An early phase development project might focus the tech transfer on the product’s analytical data needed to continue development. A manufacturing project from a manufacturer outside the country would require focusing on process and quality systems data, perhaps in a different language. And for older products, more attention must be given to regulatory requirements that likely changed since first approved. Knowing why a tech transfer is being initiated establishes work priorities aligned with the drug sponsor’s outcomes and places the team on a path to achieving success—getting everything right the first time.

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Continuous Improvement

Regardless of the reasons for initiating a tech transfer, it offers an opportunity to improve of the product and process. Continuous improvement (CI) has been embraced by the pharmaceutical industry, but not all organizations have had success in establishing a CI culture. The reasons for this vary, but this is not intended to examine the reasons why CI cultures don’t exist.

However, it is important to note that once a pharmaceutical manufacturing process has been validated and operational, changes, even for the purpose of CI, are not often an obvious path. While speed is a constant motivator in pharmaceutical development, tech transfer offers a natural opportunity for both product and process improvement. Tech transfer is a golden opportunity to re-examine the quality target product profile (QTPP), critical process procedures (CPP), and supply chain to include provider partnerships.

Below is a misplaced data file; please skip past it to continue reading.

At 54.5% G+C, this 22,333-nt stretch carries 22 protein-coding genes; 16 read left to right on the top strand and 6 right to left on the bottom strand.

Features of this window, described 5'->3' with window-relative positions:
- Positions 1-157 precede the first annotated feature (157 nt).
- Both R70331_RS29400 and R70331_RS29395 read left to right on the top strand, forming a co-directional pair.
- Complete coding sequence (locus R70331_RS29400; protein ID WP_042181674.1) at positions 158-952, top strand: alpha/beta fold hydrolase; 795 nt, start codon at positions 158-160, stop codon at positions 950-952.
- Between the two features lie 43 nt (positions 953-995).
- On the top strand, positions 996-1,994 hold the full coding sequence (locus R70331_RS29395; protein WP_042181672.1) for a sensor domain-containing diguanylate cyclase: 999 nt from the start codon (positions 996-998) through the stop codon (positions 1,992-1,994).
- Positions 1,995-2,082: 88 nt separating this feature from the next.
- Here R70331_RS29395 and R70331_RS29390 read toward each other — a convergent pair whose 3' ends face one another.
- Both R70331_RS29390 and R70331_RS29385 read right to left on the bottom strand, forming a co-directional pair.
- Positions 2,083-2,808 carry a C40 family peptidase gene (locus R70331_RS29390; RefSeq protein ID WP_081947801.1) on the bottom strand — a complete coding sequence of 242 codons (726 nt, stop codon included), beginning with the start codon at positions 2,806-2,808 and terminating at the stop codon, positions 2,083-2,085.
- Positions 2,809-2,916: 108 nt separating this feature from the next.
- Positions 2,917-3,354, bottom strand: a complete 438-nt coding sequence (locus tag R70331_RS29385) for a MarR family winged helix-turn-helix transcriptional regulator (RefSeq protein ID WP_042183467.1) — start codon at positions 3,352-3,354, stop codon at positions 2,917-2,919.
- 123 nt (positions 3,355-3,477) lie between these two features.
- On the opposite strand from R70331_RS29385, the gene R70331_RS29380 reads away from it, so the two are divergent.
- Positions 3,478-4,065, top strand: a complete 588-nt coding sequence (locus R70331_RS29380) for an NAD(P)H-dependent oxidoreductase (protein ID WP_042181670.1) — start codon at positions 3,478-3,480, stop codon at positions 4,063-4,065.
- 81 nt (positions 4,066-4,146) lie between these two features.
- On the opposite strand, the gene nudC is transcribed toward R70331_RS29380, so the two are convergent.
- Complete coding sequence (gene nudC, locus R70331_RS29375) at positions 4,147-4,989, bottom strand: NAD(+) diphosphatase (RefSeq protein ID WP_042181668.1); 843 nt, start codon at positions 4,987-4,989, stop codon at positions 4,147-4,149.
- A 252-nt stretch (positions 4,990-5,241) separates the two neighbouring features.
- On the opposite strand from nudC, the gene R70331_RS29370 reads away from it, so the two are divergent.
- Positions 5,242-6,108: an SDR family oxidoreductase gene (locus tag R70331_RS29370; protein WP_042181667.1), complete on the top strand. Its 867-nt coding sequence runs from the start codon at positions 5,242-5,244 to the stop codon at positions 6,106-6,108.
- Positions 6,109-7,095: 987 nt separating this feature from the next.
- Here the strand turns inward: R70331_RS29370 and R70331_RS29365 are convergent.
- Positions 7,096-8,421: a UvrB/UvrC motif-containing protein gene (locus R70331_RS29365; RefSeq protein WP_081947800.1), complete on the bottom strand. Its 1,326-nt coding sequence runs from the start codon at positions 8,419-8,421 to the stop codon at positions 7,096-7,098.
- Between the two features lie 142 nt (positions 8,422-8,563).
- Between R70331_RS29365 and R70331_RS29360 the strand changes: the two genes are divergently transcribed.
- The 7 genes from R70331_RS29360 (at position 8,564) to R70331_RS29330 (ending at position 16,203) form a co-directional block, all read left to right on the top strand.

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The Value of Questions

Experience has also taught us the value of good questions. During tech transfer, transparent access to data is critical, but questions promote dialogue and collaboration between drug sponsors and CDMOs.

Especially valuable are questions intended to understand data that supported key decisions or clarify specific paths taken by the drug developer. This probing activity is not intended to challenge the drug developer’s science, but rather for understanding and transparency.

Our favorite projects typically begin with a problem, and good questions often open the doors for innovative solutions. Ultimately, good questions lead to improved outcomes for our clients and patients. Our advice–ask questions!

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Business Continuity – Customer Success Criteria

As a CDMO, we’re not developing and manufacturing our own pharmaceuticals; however, we have all done that. For our clients, knowing when a pharmaceutical product manufactured in our facilities will be commercially available is important, it is to us too. Our responsibility to advance the ideas of others from concept to clinic to commercialization is something we take seriously. Therefore, as part of a tech transfer, we must also understand business success criteria as defined by our clients.

Sometimes our clients are a bit surprised when we ask about business milestones tied to our work is supporting. Perhaps additional investment resources are contingent on an investigational new drug (IND) or new drug application filing. Or maybe a current manufacturing site for a marketed drug has quality issues, and a new facility is needed to avoid shortages. When armed with this kind of information, we’ve found that CDMOs can operate as an extension of the drug sponsor organization. It enables the CDMO to prioritize its own resources to accomplish key milestones important to the client company.